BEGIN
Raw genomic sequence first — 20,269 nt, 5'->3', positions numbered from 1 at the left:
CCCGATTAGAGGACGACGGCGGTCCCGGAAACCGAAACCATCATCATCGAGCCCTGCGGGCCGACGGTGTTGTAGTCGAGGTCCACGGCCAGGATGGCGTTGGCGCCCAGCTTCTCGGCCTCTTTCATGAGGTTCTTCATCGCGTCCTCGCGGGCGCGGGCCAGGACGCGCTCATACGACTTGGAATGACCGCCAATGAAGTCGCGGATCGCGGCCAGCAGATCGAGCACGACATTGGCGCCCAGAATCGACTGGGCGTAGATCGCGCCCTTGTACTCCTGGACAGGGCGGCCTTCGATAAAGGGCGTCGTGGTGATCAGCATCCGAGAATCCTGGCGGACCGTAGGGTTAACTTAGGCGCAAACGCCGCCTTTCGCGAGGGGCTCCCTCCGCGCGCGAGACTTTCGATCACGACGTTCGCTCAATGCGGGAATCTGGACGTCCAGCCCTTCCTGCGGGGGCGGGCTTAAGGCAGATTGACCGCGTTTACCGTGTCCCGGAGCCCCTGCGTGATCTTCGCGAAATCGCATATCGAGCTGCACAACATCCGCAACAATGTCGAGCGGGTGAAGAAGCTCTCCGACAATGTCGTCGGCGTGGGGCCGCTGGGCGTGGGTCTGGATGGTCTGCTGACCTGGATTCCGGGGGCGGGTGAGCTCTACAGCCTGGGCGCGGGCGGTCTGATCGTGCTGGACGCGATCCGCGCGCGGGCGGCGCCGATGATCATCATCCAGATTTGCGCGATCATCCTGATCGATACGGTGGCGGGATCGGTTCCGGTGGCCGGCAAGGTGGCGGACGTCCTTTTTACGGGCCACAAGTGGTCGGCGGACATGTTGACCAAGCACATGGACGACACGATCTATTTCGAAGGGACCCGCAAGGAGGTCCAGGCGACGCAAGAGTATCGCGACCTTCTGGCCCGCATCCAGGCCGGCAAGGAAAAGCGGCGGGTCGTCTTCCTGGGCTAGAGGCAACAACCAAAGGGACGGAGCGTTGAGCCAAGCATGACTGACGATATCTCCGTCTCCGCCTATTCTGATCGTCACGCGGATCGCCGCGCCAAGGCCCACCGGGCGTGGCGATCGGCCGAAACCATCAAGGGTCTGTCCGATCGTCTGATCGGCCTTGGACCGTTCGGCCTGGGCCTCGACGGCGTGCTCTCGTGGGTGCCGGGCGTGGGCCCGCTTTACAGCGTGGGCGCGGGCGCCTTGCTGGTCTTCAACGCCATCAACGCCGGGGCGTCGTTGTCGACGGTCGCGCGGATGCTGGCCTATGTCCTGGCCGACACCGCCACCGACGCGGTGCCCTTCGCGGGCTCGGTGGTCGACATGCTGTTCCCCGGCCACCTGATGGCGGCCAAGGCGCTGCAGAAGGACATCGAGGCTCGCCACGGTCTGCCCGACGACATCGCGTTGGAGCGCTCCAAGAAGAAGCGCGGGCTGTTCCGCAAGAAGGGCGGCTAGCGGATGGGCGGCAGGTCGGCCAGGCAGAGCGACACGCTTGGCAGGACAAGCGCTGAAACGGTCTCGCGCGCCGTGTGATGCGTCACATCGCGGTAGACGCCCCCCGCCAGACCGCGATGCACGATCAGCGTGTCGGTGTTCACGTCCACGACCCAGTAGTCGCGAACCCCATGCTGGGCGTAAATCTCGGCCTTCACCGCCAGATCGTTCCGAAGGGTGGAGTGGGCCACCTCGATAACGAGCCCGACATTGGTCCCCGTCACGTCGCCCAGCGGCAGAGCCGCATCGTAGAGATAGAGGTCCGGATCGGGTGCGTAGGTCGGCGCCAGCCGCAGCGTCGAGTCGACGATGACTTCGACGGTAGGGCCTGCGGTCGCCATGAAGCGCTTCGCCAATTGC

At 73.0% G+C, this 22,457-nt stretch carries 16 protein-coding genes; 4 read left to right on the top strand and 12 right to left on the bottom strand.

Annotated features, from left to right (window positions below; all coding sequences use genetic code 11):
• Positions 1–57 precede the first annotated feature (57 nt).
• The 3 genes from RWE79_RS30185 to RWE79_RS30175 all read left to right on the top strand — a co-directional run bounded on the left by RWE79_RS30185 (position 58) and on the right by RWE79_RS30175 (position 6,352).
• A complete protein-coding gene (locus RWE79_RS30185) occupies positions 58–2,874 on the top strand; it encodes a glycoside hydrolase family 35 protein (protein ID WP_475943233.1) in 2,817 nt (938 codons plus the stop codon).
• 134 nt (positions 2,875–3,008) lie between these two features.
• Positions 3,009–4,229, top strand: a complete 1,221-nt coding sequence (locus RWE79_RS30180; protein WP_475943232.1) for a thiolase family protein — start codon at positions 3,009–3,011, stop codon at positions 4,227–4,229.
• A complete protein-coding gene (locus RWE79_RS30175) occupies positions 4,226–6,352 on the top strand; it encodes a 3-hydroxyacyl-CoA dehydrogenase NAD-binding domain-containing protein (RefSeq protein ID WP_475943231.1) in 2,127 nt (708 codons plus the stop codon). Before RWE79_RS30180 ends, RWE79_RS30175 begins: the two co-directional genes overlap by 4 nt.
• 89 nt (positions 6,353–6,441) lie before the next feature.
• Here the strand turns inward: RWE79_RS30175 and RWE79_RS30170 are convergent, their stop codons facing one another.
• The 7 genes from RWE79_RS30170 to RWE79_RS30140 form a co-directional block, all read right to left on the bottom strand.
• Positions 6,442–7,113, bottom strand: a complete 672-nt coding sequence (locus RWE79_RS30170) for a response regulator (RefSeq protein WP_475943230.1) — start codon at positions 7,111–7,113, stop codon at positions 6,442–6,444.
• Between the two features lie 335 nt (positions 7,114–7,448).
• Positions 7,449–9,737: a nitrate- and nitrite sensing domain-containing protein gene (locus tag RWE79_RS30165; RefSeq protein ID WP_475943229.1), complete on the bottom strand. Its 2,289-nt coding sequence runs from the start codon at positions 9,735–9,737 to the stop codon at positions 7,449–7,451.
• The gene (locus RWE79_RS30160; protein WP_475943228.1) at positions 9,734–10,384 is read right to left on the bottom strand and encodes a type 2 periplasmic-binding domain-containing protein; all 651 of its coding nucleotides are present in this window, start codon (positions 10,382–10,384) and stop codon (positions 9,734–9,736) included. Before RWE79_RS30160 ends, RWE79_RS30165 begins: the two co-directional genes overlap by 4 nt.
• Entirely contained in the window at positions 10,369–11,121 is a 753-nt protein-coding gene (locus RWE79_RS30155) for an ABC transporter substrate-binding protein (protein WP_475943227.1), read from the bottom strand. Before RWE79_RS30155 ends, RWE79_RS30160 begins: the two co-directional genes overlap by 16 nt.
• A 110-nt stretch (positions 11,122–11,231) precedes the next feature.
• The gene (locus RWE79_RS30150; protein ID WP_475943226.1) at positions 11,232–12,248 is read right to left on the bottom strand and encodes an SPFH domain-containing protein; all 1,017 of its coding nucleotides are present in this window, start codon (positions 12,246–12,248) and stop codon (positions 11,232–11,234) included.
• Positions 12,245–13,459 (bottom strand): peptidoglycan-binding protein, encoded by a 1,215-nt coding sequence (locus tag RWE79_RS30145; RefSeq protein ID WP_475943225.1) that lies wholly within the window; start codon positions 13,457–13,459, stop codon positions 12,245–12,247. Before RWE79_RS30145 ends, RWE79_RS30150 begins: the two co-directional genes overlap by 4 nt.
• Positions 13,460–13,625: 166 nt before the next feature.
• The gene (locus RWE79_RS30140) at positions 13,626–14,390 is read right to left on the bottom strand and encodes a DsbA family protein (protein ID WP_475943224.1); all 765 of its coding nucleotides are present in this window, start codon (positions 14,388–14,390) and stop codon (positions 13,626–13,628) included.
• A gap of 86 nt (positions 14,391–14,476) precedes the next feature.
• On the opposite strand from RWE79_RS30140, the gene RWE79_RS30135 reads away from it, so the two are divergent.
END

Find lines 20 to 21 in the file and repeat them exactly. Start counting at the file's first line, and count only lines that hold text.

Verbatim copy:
• The gene (locus RWE79_RS30150; protein ID WP_475943226.1) at positions 11,232–12,248 is read right to left on the bottom strand and encodes an SPFH domain-containing protein; all 1,017 of its coding nucleotides are present in this window, start codon (positions 12,246–12,248) and stop codon (positions 11,232–11,234) included.
• Positions 12,245–13,459 (bottom strand): peptidoglycan-binding protein, encoded by a 1,215-nt coding sequence (locus tag RWE79_RS30145; RefSeq protein ID WP_475943225.1) that lies wholly within the window; start codon positions 13,457–13,459, stop codon positions 12,245–12,247. Before RWE79_RS30145 ends, RWE79_RS30150 begins: the two co-directional genes overlap by 4 nt.